# [IEEE 22nd International Conference on Data Engineering (ICDE'06) - Atlanta, GA, USA (2006.04.3-2006.04.7)] 22nd International Conference on Data Engineering (ICDE'06) - Provable Security for Outsourcing Database Operations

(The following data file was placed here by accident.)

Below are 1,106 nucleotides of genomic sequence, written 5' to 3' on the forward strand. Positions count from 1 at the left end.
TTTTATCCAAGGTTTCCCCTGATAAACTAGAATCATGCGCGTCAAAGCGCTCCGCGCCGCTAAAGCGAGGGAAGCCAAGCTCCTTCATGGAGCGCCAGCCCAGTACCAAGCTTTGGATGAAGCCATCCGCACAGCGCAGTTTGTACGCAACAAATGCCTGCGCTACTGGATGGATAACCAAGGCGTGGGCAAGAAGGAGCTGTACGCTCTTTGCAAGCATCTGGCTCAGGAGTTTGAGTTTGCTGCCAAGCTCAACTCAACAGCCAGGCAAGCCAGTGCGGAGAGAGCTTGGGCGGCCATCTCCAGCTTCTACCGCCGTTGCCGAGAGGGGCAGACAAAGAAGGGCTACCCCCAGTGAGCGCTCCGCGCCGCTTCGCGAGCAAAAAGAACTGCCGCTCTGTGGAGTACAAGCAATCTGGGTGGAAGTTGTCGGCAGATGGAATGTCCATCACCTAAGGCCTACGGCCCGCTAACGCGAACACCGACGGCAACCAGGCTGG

Post on 27-Feb-2017

212 views

Embed Size (px)

TRANSCRIPT